It’s also worth noting that since 2011 our local market has underperformed the world’s developed markets, as measured by the MSCI World Index, by 119% as the rand depreciated from R6.61 to R14.20 per dollar. Given the rand weakness and superior performance by developed market equities, our clients regularly ask us whether they should take more money offshore.
At our client roadshow in early 2011, we advised clients to shift their portfolios towards developed market shares given the over-valued rand at the time and relatively attractive valuations of these markets. This was met with some reluctance given that South African shares had outperformed developed markets by more than 500% over the previous decade.
The superior economic growth prospects of emerging markets relative to the developed world were also emphasised, while many investors remembered the painful consequences of moving money offshore at the worst possible time after the rand collapsed in 2001. Recent experiences and performances influence investor sentiment, but our investment philosophy takes us back to valuation/price as the primary consideration for investment decisions, while taking account of the prevailing trends and perspectives in the market.
In line with what we have advocated since 2011, our asset allocation portfolios have invested the maximum weight in offshore markets that prudential legislation allows. In our equity selection, we have tilted our portfolios towards ‘rand-hedge’ companies that derive the majority of their earnings offshore and away from so-called SA Inc companies whose fortunes depend on the domestic economy. This has benefited portfolio performance, but we continuously reassess our positioning.
The table below shows the past five years’ share performance and current valuation of five well-run rand hedge companies versus five well-run SA Inc companies listed on the JSE.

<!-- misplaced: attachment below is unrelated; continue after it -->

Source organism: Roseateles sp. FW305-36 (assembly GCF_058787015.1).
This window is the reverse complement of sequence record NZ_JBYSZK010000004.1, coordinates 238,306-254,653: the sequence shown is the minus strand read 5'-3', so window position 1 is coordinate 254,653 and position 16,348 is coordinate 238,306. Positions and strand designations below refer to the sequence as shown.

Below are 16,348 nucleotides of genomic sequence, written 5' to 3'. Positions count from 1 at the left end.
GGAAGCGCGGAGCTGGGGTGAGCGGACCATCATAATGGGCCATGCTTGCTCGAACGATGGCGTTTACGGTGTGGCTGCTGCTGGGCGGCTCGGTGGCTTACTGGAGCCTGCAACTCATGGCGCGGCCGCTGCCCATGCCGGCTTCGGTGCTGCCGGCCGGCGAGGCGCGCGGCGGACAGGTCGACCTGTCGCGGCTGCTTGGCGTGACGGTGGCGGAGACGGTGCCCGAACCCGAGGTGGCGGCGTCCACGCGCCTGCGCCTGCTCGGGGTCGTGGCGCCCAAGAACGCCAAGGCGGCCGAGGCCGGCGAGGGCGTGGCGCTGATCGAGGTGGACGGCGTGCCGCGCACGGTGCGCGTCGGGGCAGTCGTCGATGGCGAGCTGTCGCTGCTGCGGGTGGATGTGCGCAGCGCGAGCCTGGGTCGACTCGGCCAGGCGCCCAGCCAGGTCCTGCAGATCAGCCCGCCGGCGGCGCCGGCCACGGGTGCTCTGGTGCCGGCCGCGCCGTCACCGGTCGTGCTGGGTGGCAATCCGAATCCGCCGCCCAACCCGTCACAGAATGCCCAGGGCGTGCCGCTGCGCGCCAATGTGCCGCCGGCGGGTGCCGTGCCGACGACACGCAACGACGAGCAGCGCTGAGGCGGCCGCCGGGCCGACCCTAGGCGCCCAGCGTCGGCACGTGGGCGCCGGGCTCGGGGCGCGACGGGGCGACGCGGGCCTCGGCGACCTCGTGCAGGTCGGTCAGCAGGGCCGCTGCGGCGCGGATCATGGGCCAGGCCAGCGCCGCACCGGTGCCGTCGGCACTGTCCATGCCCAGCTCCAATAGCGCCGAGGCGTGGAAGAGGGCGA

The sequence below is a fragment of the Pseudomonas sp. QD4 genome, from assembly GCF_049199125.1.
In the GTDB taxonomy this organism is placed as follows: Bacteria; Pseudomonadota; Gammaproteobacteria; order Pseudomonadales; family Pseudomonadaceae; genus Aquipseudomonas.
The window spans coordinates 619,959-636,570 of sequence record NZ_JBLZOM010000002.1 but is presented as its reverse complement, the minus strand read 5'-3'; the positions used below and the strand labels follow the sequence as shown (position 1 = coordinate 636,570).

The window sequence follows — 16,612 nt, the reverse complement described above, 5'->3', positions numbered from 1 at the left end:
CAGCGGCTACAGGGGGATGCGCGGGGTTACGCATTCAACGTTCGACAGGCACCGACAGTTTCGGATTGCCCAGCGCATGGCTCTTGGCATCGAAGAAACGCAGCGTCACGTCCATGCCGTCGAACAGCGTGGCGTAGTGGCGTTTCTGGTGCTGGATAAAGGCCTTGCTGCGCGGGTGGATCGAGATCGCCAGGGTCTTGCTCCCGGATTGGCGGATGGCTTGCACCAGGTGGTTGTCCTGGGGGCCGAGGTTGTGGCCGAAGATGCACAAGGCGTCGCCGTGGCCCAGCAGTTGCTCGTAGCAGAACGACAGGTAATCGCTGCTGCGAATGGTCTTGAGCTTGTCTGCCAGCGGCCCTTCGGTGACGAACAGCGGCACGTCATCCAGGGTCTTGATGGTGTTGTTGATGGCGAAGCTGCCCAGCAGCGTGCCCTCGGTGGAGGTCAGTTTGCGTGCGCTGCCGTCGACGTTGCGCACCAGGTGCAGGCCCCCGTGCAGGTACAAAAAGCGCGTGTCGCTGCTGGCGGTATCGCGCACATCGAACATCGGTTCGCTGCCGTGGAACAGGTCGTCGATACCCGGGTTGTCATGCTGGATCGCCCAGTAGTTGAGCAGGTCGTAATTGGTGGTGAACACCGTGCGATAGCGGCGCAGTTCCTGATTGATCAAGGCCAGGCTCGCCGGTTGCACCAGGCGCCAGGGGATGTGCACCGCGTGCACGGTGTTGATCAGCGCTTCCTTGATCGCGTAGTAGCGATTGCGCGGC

The SA Inc basket has underperformed over the past five years and is now trading on lower valuations in comparison to the rand hedge basket. On a price-to-future-expected-earnings-ratio, the valuation premium on rand hedge companies is even higher if a stronger rand in line with its purchasing power parity (PPP) is assumed. The SA Inc basket is therefore expected to outperform should we move into a stronger rand environment.
It is notoriously difficult to predict shorter-term movements in the rand. In the longer term, PPP has been a good measure of the fair value of the currency and on this estimate the rand is very over-sold. However, the rand can for long periods move in the opposite direction as suggested by PPP and we ask ourselves how the perspective must change before the rand makes a U-turn towards its fair value.
SA has relied on portfolio inflows to finance its current account deficit, which makes the rand vulnerable when investor sentiment turns negative towards SA or emerging markets in general. Emerging markets have until recent years shown superior growth prospects, but the slowdown in China and resulting collapse in commodity prices have negatively impacted economic growth rates in certain prominent emerging markets, especially the commodity exporters.
Strong economic recovery in the US and expected rate tightening by the Fed has further contributed to capital outflows from emerging markets and a strong dollar. So while emerging market assets and currencies look cheap, the reversal of capital flows will require emerging markets to return to superior economic growth rates and require real interest rates to rise relative to developed markets to reverse capital flows.
However, an oversupplied commodity market may lead to lower-for-longer commodity prices while the Fed is yet to embark on its interest rate hike cycle. This leads us to conclude that it is too early to fundamentally change our portfolio positioning yet and retain our overweight offshore assets and rand hedge shares.
We are always mindful of not trying to be ‘too clever’ with regards to the timing of a fundamental change in our portfolio positioning. However, despite value arguments from a currency perspective in particular, the logical arguments still stack up against the imminent reversal of our call to invest offshore. We may well change this stance when we revisit this view in the near future.